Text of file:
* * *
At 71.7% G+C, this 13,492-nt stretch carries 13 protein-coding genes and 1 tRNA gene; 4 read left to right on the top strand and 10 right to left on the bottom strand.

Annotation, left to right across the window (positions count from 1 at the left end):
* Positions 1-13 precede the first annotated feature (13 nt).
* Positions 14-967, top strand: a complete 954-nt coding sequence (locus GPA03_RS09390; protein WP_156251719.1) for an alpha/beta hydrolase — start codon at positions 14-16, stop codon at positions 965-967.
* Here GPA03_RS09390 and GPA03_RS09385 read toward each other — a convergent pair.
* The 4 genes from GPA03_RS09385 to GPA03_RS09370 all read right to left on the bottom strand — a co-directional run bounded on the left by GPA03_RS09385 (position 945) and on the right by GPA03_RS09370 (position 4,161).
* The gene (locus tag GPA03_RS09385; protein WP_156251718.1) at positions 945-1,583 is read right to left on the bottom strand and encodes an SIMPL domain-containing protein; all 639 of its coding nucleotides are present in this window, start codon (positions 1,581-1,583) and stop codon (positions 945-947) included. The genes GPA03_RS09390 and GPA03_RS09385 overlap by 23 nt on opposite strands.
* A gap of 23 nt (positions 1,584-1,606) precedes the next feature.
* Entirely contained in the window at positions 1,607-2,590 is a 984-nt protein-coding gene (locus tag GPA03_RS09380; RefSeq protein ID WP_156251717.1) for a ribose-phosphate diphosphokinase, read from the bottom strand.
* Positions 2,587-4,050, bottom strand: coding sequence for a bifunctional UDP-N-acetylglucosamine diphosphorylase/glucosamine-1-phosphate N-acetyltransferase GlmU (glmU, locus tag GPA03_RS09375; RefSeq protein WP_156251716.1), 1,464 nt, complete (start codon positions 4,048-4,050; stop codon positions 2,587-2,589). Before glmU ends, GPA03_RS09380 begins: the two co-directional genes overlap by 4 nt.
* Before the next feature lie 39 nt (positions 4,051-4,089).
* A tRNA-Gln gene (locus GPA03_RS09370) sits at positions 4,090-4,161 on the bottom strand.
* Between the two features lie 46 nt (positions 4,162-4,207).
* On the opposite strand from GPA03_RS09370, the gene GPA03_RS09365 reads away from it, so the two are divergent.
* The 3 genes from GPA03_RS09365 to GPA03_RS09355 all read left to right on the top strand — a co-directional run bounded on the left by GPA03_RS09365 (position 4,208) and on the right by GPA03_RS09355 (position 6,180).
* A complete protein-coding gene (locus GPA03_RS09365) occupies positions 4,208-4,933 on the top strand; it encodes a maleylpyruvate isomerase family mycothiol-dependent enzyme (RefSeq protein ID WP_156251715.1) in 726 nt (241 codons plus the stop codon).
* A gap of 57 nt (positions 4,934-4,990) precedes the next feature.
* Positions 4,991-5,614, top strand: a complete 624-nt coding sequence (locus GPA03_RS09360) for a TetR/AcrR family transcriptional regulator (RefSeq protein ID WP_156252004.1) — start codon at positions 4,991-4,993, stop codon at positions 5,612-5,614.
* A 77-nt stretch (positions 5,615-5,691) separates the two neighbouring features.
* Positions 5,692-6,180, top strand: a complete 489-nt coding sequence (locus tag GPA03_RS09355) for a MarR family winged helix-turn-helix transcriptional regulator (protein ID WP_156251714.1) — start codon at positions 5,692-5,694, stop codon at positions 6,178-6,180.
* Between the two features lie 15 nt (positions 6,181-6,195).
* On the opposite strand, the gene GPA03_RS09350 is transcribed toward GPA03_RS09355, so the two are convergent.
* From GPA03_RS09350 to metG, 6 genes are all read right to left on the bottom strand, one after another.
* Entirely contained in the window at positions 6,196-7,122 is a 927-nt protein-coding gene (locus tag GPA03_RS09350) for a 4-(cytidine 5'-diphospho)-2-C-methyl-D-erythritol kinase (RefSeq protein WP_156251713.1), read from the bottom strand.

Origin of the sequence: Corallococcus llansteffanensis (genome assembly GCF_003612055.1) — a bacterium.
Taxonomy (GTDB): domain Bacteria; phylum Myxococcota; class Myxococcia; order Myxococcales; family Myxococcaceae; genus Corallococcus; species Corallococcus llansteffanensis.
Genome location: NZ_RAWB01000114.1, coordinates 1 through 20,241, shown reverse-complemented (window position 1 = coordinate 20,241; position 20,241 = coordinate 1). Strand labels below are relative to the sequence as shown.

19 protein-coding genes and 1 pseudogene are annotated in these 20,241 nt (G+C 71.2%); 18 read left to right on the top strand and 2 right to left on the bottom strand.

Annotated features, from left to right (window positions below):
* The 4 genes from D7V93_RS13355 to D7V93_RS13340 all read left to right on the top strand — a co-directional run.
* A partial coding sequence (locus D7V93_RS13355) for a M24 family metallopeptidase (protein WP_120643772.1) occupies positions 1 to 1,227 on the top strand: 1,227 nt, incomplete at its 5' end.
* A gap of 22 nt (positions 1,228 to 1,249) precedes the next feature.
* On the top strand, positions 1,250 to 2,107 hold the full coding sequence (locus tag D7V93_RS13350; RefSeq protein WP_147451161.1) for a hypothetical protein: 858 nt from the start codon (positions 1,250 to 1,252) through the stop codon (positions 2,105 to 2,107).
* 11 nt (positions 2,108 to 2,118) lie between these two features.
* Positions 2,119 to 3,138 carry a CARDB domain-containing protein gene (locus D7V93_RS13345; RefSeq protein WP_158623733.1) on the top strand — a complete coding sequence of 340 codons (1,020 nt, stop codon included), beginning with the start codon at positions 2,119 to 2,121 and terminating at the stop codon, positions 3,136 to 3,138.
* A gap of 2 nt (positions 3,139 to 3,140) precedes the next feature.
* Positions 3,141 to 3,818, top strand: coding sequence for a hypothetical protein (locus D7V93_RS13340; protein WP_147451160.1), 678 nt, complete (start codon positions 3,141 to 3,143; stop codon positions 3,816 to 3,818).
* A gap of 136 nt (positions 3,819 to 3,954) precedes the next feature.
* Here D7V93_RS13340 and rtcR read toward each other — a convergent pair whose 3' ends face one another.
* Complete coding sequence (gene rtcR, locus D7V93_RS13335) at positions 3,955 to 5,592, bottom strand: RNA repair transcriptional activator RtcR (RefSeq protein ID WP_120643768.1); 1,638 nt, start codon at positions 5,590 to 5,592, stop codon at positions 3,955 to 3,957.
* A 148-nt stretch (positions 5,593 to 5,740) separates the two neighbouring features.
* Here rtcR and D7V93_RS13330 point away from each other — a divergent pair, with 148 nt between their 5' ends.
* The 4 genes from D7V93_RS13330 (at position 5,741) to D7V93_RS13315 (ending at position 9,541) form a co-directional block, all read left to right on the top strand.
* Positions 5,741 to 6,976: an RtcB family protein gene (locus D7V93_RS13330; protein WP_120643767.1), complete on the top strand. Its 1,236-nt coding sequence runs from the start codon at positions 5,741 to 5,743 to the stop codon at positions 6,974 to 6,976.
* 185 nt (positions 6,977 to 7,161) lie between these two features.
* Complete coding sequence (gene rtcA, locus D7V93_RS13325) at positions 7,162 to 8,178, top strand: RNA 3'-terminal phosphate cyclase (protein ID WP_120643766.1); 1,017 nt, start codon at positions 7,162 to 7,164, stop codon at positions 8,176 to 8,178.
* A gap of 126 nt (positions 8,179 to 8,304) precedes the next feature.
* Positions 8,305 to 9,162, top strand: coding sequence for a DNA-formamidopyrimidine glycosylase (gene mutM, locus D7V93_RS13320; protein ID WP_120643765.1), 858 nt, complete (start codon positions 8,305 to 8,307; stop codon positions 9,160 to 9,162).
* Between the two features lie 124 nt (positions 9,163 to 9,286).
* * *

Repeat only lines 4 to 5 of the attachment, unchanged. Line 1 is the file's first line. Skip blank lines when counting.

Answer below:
* Positions 14-967, top strand: a complete 954-nt coding sequence (locus GPA03_RS09390; protein WP_156251719.1) for an alpha/beta hydrolase — start codon at positions 14-16, stop codon at positions 965-967.
* Here GPA03_RS09390 and GPA03_RS09385 read toward each other — a convergent pair.